Despite never having received a single vote from anyone, anywhere, one of the items on the agenda is to massively ramp up tobacco taxes. Not just in a few countries, but in all of them.
The World Health Organization (WHO) is considering a global excise tax of up to 70 percent on cigarettes at an upcoming November conference, raising concerns among free market tax policy analysts about fiscal sovereignty and bureaucratic mission creep.This initiative was under the radar until just a few months ago, but having now started to leak out in many places the WHO are furiously spinning to convince us that they're just having a laugh, really. It's not going to be mandatory. Oh no, not at all.
[WHO spokesman Tarik Jasarveic said] "implementation of national tax policies remains the full sovereign right of the Parties"Err, so why discuss adding it to the Framework Convention on Tobacco Control if you aren't intending to apply pressure on sovereignty of national taxation?
This is how these unelected bastards work. Hold a meeting that no-one knows about (with prawn sarnies and much more provided by pharmaceutical companies); pass a resolution; send it out to heavily-funded tobacco control minions worldwide to bully spineless governments into submission.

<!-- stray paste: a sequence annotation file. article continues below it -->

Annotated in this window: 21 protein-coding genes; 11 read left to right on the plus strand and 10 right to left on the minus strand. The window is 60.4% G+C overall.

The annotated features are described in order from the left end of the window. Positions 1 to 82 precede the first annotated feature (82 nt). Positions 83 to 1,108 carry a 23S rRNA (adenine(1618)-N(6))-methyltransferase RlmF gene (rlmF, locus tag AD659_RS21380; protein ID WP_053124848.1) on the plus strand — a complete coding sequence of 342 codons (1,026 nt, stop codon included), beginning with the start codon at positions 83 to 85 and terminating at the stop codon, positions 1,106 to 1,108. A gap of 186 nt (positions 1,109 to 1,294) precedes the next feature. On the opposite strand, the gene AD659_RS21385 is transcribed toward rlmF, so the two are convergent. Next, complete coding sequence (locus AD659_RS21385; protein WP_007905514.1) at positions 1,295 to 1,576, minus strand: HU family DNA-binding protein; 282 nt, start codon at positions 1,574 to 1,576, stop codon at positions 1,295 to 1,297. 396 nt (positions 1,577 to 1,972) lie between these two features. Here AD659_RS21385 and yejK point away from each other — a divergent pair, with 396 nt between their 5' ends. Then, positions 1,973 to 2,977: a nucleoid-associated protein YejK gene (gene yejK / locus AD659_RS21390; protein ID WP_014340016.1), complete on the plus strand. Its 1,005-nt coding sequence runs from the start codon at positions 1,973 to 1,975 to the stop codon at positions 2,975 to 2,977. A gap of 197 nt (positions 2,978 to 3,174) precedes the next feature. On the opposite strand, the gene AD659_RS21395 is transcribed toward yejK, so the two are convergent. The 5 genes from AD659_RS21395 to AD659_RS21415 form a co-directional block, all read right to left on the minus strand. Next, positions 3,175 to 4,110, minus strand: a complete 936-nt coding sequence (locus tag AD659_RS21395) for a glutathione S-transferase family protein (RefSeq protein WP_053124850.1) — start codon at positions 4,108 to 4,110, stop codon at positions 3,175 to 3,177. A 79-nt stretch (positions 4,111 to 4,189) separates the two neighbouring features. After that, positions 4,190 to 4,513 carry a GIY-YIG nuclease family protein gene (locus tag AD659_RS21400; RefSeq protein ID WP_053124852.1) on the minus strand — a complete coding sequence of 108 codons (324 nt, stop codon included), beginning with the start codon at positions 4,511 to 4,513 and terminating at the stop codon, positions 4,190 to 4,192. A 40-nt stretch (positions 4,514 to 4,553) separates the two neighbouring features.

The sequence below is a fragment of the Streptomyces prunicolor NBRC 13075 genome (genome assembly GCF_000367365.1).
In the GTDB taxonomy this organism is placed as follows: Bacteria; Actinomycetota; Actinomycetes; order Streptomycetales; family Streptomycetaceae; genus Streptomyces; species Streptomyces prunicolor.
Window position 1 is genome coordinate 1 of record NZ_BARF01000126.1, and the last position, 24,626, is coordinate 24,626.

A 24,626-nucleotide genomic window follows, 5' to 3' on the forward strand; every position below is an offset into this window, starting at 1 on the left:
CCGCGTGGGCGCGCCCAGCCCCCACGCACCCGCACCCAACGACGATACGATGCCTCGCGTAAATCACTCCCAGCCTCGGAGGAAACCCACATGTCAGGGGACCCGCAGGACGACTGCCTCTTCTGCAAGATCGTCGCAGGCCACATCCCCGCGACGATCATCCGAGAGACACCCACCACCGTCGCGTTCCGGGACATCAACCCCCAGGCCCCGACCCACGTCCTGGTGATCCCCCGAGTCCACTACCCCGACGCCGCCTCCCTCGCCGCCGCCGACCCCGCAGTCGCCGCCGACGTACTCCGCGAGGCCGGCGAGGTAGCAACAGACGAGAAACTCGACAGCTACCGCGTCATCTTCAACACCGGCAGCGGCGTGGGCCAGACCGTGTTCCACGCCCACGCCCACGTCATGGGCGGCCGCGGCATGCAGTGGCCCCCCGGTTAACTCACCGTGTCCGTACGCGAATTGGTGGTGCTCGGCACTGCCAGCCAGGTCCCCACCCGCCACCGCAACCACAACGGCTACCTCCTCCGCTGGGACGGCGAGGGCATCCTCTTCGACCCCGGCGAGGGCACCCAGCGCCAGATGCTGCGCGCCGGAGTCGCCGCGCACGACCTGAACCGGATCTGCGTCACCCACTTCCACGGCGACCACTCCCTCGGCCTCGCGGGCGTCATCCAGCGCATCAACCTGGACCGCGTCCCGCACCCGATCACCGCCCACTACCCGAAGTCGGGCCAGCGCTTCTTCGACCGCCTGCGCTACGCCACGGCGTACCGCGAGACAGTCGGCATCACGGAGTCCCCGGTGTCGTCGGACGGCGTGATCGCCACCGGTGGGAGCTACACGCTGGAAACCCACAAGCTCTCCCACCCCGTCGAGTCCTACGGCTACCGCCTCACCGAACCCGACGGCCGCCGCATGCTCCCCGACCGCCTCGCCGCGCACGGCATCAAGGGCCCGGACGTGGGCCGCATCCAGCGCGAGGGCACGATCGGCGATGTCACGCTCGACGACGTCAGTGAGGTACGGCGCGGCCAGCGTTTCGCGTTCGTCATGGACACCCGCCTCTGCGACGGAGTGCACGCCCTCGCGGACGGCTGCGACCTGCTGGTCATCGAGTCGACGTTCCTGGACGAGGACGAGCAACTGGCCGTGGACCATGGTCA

That's modern democracy, folks.
Of course, as with all hysterical anti-smoking initiatives, this would smash open the door of national taxation for any number of single issue cocktrumpets to quote as a precedent. It's bad enough that the EU is firing compulsory directives from Brussels which our parliament is only empowered to rubber stamp, without yet more unelected bureaucrats taking their slice of our self-determination.
Fortunately, our esteemed mascot has spotted this and directed a pertinent question to the Treasury.
Philip Davies (Shipley, Conservative)
To ask the Chancellor of the Exchequer what steps he plans to take to ensure UK sovereignty over the setting of excise duty rates, and use of that revenue, during negotiations on the draft guidelines for the implementation of Article 6 of the World Health Organisation Framework Convention on Tobacco Control, in Seoul in November 2012.
Sajid Javid (Bromsgrove, Conservative)
Article 6 of the Framework Convention on Tobacco Control and the draft text of the guidelines for implementation of that Article make clear that the guidelines currently under negotiation are non-binding and that States Party to the Convention retain full sovereignty over fiscal matters, including how revenues from tobacco taxation are spent. The issue of a threat to UK sovereignty over the setting of excise rates and the use of that revenue does not therefore arise.Duly noted, Sajid. That's firmly in the memory banks, sunshine. "The issue of a threat to UK sovereignty ... does not arise", is something I hope we never have to quote back to you in the future.
If that's the last we hear on the matter, I'll be surprised, though. The time when anyone could trust politicians as far as we can throw them died around the time Giant Haystacks did.